Google Glass Has an Afterlife as a Device to Teach Autistic Children


SAN FRANCISCO — When Esaïe Prickett sat down in the lounge together with his mom, father and 4 older brothers, he was the one one sporting Google Glass.

As Esaïe, who was 10 on the time and is 12 now, gazed via the computerized glasses, his household made faces — comfortable, unhappy, stunned, indignant, bored — and he tried to determine every emotion. In an on the spot, the glasses advised him whether or not he was proper or flawed, flashing tiny digital icons that solely he might see.

Esaïe was 6 when he and his household realized he had autism. The expertise he was utilizing whereas sitting in the lounge was meant to assist him discover ways to acknowledge feelings and make eye contact with these round him. The glasses would confirm his selections provided that he regarded straight at a face.

He and his household examined the expertise for a number of weeks as a part of a scientific trial run by researchers at Stanford University in and across the San Francisco Bay Area. Recently detailed in The Journal of the American Medical Association, Pediatrics, the trial matches right into a rising effort to construct new applied sciences for kids on the autism spectrum, together with interactive robots and computerized eyewear.

The Stanford research’s outcomes present that the strategies have promise and point out that they might assist youngsters like Esaïe perceive feelings and interact in additional direct methods with these round them. They might additionally measure adjustments in conduct, one thing that has traditionally been tough to do.

Experts consider that different new applied sciences could assist in related methods. Talking digital assistants like Amazon’s Alexa, for instance, might assist youngsters who misuse their pronouns. But whilst these concepts unfold, researchers warn that they may require rigorous testing earlier than their results are fully understood.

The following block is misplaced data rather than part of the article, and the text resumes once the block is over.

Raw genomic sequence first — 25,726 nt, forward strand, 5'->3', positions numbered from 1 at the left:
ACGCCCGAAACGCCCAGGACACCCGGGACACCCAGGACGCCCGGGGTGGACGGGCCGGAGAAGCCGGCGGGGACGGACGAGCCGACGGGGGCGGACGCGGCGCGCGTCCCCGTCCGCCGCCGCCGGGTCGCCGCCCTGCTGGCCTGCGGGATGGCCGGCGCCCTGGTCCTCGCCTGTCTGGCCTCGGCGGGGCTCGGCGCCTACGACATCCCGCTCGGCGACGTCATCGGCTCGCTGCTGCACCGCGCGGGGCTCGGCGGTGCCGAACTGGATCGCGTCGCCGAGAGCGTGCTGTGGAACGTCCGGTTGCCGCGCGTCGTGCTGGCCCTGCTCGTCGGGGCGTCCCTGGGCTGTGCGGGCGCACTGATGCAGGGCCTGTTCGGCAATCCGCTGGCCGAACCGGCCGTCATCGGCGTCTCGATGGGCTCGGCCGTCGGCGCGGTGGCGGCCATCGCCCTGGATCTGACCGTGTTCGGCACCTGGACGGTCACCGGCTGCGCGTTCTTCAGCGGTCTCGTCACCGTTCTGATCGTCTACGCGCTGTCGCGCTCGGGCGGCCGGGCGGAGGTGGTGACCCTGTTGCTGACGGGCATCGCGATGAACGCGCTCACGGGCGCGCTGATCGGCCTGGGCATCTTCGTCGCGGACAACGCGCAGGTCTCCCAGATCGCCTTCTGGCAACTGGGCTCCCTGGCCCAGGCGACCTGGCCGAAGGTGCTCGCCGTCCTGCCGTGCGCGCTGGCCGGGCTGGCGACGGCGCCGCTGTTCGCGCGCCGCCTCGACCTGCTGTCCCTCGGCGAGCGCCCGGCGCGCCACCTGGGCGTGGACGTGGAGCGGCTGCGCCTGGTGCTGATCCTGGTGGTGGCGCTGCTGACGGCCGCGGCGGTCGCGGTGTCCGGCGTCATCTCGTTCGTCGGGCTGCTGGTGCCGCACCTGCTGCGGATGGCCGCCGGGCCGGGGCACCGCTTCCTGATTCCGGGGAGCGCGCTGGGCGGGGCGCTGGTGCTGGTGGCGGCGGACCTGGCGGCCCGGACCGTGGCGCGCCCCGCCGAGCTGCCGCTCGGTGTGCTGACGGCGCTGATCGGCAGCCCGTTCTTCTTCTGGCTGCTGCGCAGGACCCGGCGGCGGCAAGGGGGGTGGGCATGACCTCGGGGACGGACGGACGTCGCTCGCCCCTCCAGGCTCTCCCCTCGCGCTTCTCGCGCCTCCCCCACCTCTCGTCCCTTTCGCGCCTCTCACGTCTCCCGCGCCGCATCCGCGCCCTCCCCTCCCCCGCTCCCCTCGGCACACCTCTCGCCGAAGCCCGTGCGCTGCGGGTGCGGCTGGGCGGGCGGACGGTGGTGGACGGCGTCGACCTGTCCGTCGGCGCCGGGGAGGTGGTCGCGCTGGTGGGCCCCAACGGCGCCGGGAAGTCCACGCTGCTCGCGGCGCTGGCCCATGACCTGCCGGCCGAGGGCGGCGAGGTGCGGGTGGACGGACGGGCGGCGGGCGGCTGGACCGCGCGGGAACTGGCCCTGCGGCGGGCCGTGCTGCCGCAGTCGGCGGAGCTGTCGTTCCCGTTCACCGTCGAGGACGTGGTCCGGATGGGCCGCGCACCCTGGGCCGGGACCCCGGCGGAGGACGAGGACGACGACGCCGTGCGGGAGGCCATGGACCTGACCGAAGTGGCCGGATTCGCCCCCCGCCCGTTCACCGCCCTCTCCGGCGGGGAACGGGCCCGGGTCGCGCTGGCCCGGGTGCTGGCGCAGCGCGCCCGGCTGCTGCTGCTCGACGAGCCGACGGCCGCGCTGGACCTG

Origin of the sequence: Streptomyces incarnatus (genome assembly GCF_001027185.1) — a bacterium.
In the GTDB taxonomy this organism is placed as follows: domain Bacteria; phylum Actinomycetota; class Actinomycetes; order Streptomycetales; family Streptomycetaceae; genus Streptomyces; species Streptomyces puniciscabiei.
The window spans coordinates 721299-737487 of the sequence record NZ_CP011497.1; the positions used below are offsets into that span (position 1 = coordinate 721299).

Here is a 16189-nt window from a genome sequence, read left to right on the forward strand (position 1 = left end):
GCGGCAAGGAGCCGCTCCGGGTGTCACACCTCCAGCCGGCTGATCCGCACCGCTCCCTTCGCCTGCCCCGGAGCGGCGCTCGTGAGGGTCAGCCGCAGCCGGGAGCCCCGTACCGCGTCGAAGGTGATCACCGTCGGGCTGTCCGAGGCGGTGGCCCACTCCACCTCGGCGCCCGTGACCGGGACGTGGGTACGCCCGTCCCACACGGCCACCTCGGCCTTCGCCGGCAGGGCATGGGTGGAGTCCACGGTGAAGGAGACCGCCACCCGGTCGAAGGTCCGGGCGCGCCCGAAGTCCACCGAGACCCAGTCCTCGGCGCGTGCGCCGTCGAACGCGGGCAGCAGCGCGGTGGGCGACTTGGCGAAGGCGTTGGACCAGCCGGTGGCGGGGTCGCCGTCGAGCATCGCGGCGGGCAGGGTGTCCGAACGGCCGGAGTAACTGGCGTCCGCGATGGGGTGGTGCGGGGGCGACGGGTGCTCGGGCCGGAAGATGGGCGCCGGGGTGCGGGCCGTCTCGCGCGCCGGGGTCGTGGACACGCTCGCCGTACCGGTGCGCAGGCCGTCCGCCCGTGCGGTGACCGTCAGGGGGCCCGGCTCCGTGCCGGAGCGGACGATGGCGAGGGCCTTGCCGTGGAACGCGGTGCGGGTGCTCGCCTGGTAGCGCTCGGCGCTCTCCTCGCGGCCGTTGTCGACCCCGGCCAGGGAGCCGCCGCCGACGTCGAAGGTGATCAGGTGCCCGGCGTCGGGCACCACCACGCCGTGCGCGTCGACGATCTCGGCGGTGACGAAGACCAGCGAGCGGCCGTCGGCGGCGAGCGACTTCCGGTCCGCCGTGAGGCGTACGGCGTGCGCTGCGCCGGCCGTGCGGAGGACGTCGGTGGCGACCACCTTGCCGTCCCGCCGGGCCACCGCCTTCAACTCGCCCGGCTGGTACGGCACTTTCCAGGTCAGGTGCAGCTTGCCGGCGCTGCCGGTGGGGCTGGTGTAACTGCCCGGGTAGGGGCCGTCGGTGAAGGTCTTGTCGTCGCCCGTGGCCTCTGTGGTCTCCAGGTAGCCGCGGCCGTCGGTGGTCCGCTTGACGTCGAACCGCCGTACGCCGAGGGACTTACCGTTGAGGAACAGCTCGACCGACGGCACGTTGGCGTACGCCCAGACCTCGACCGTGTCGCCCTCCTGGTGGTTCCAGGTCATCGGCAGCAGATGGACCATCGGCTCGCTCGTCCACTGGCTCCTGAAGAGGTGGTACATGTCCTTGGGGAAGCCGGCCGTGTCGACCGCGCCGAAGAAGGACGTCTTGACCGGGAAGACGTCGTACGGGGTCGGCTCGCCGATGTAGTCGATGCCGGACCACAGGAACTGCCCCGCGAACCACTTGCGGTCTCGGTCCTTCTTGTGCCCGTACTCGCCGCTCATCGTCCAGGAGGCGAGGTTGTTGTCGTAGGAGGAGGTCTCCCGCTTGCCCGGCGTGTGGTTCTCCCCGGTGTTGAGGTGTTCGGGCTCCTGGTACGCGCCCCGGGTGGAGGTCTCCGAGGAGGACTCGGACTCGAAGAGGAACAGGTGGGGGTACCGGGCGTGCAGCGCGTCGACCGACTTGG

Catalin Voss began constructing software program for Google Glass in 2013, not lengthy after Google unveiled the computerized eyewear amid a lot hullabaloo from the nationwide media. An 18-year-old Stanford freshman on the time, Mr. Voss started constructing an utility that would robotically acknowledge pictures. Then he considered his cousin, who had autism.

Growing up, Mr. Voss’s cousin practiced recognizing facial expressions whereas wanting into a toilet mirror. Google Glass, Mr. Voss thought, may enhance on this frequent train. Drawing on the most recent advances in laptop imaginative and prescient, his software program might robotically learn facial expressions and hold shut observe of when somebody acknowledged an emotion and when they didn’t.

“I was trying to build software that could recognize faces,” Mr. Voss mentioned. “And I knew that there were people who struggled with that.”

At the time, the temporary second Google Glass spent within the nationwide highlight was already coming to an finish. Google stopped promoting the gadget to shoppers amid considerations that its built-in digicam would compromise private privateness.

But Google Glass lived on as one thing for use by researchers and companies, and Mr. Voss, now a Ph.D. pupil, spent the subsequent a number of years creating his utility with Dennis Wall, a Stanford professor who focuses on autism analysis, and others on the college.

Their scientific trial, performed over two years with 71 youngsters, is without doubt one of the first of its sort. It spanned all the pieces from extreme types of autism, together with youngsters with speech impairments and tactile sensitivities, to a lot milder types. Children who used the software program of their properties confirmed a major acquire on the Vineland Adaptive Behavior Scales, an ordinary software for monitoring the conduct of these on the autism spectrum, Mr. Voss mentioned.

The acquire was in keeping with enhancements by youngsters who obtained remedy in devoted clinics via extra conventional strategies. The hope is that Mr. Voss’s utility and related strategies may help extra youngsters in additional locations, with out common visits to clinics.